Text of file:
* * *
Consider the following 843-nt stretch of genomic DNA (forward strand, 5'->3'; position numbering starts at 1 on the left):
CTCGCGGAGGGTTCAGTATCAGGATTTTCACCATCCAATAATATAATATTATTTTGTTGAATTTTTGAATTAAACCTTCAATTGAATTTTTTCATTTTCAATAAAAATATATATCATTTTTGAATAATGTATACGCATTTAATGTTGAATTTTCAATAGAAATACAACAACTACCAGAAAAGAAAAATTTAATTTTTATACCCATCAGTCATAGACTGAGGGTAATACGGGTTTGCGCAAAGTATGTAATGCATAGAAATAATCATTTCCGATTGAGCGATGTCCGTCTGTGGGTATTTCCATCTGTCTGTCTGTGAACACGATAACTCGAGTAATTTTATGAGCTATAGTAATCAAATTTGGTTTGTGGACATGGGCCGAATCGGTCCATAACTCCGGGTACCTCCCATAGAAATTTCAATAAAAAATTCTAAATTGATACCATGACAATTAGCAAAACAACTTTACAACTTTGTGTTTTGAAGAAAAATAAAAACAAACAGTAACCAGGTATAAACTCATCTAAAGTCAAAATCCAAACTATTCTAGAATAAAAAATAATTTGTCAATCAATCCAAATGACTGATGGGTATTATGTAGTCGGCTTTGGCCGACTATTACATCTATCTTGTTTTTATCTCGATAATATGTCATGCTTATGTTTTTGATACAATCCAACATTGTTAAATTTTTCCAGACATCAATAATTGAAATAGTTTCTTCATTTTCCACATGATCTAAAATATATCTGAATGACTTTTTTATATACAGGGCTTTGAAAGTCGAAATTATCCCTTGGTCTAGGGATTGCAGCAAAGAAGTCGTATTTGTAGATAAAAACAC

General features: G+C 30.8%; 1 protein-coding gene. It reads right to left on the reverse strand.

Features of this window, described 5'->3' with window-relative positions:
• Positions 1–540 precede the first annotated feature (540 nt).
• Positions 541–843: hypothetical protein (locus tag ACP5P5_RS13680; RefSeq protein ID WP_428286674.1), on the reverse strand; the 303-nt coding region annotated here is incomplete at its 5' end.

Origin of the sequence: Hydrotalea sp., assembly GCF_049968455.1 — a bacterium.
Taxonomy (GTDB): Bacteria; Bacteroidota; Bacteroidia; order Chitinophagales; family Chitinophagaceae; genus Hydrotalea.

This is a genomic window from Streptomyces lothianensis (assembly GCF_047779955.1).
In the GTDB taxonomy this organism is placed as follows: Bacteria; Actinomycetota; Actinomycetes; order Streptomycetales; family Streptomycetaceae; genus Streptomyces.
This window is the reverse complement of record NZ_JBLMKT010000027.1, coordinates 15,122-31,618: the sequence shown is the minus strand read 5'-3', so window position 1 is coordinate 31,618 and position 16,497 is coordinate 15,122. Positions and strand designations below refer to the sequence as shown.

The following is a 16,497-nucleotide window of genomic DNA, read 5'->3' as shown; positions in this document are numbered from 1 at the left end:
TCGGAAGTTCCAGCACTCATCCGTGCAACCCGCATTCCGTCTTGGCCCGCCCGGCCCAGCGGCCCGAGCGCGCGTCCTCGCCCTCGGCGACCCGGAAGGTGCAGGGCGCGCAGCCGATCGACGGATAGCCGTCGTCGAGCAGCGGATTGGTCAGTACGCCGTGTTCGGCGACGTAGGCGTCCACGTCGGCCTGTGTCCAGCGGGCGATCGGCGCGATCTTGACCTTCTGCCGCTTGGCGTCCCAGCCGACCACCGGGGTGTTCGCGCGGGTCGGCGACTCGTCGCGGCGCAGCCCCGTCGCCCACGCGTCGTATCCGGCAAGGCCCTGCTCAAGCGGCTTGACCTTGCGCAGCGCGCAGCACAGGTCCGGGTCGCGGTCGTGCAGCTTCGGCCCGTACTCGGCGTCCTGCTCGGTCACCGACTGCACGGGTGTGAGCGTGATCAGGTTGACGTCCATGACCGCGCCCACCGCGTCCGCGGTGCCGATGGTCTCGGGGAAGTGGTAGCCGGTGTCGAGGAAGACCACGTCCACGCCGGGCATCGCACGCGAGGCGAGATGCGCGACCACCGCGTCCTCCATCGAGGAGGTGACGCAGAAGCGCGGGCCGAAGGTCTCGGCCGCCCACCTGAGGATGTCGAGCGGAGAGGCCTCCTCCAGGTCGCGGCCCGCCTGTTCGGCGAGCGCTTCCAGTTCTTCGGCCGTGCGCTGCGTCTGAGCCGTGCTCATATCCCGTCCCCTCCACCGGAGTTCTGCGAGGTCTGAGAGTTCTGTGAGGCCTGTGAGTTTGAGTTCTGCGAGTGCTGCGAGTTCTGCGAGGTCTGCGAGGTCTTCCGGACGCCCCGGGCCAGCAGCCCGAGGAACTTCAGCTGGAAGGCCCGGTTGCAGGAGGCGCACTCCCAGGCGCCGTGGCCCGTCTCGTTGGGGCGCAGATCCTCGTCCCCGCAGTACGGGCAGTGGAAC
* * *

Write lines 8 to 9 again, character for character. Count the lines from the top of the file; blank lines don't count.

Taxonomy (GTDB): Bacteria; Bacteroidota; Bacteroidia; order Chitinophagales; family Chitinophagaceae; genus Hydrotalea.

This is a genomic window from Streptomyces lothianensis (assembly GCF_047779955.1).